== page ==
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Architect Tom Kundig’s designs are strikingly modern, boxy, and simple. Chicken Point Cabin, on the edge of Lake Hayden in northern Idaho, is comprised of three basic forms: a concrete shell, a steel fireplace made from repurposed Alaskan oil pipeline, and a plywood insert. It is hard-edged and a little defiant, with seemingly few cues to soften the visuals. But at the same time, it’s not unwelcoming: The massive tilt-up picture window frames the lake and mountains the same way another other window would, only on much a larger scale. Bits of color and a thick area rug draw the eye without competing with the views of nature. The wooden steps and select walls practically glow. And by locating the only windows toward the lake, it focuses your vision on what’s most important.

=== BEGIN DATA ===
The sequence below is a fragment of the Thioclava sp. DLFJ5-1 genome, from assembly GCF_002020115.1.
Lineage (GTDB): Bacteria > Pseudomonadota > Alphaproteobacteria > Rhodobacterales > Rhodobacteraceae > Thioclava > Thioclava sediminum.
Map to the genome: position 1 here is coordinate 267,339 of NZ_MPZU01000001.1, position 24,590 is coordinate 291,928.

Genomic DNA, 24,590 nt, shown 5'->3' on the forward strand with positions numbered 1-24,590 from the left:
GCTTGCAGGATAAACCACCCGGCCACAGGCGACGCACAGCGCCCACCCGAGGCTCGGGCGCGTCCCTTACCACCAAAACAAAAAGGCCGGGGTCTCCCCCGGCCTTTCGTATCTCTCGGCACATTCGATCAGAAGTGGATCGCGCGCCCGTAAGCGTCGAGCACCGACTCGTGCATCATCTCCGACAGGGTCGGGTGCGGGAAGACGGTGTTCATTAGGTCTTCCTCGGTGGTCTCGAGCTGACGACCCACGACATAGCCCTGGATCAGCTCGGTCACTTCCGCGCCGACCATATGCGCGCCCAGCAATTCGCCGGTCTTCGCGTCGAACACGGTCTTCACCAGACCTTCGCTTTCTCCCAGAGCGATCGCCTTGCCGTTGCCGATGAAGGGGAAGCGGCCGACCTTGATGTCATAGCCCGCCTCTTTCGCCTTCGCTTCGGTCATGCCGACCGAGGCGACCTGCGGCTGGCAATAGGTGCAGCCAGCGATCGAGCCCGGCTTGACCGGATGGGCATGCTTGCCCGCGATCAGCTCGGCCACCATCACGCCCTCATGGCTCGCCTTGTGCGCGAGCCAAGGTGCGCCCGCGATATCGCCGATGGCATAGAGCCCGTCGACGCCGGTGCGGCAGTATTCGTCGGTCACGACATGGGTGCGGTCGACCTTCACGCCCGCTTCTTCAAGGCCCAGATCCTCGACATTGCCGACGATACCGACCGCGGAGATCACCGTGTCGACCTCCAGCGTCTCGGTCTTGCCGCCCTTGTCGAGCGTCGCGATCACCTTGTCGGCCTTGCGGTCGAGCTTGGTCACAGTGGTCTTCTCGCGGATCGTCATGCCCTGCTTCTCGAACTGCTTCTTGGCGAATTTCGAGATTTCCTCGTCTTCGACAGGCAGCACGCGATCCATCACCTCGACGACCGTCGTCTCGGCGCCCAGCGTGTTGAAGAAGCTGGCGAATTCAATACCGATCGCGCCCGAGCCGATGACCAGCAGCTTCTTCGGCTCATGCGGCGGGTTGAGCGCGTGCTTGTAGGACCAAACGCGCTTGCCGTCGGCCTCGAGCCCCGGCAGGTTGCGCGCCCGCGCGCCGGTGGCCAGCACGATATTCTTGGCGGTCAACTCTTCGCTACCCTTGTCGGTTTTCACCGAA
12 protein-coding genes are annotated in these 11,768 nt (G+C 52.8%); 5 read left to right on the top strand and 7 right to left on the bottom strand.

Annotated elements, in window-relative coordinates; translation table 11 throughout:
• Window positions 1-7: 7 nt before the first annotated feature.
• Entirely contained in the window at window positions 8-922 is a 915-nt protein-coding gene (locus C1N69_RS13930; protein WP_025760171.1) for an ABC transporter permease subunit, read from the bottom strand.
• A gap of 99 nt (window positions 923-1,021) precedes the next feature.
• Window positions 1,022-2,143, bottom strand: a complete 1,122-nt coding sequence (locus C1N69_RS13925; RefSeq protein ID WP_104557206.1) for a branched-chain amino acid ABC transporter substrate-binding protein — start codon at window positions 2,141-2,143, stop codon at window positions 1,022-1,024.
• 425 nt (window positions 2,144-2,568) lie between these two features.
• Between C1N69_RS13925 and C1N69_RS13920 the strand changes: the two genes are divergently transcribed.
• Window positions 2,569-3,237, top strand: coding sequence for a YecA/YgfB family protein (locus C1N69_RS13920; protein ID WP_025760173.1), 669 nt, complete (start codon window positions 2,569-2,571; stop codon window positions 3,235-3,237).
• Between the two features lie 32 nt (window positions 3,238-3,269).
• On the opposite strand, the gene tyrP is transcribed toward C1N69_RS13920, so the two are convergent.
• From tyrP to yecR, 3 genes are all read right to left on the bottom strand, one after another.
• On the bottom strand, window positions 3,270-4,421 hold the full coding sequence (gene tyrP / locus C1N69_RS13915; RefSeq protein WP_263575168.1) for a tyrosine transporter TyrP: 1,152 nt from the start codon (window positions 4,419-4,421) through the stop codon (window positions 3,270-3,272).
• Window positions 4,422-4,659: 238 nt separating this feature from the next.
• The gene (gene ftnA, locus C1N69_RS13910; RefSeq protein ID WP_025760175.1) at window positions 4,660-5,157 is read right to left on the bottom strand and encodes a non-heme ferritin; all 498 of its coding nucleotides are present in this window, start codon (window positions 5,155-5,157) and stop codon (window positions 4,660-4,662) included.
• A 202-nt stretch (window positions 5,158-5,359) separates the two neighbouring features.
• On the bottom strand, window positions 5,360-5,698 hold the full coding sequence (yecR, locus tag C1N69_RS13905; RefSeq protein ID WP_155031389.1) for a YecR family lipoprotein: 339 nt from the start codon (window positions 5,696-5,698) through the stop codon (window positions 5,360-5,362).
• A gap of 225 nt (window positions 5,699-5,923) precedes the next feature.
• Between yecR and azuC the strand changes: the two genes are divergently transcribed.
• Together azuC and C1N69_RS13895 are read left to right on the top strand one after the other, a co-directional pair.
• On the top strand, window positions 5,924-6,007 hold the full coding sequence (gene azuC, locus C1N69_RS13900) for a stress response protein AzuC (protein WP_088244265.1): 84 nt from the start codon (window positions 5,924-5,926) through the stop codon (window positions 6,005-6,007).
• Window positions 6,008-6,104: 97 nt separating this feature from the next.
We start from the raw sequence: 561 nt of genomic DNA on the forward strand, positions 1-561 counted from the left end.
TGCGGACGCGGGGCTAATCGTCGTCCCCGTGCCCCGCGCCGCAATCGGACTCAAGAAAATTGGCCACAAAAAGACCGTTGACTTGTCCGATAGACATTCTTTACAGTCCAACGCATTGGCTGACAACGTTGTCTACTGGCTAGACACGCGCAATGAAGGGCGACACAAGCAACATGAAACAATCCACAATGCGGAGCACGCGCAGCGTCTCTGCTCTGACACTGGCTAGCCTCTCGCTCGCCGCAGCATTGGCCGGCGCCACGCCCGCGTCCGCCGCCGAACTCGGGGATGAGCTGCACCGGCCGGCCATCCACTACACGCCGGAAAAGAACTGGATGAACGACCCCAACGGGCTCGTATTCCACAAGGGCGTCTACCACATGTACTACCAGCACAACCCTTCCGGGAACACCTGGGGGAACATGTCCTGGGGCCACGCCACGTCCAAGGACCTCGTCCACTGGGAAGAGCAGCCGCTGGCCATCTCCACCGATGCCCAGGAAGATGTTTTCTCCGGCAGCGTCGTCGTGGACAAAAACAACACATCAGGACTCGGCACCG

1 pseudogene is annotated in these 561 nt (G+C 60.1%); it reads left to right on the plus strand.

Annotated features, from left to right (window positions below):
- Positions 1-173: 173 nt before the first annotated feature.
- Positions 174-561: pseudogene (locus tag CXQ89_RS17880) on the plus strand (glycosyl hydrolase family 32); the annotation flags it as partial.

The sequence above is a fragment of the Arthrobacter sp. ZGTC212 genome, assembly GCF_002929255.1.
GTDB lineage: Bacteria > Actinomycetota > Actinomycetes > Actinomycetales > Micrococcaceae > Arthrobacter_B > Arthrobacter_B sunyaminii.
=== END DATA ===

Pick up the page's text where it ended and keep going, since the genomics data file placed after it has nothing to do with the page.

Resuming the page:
Architect: Olson Kundig

Weekend Cabin isn’t necessarily about the weekend, or cabins. It’s about the longing for a sense of place, for shelter set in a landscape…for something that speaks to refuge and distance from the everyday. Nostalgic and wistful, it’s about how people create structure in ways to consider the earth and sky and their place in them. It’s not concerned with ownership or real estate, but what people build to fulfill their dreams of escape. The very time-shortened notion of “weekend” reminds that it’s a temporary respite.


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Steve Casimiro is the editor of Adventure Journal. Follow him on Instagram at @stevecasimiro.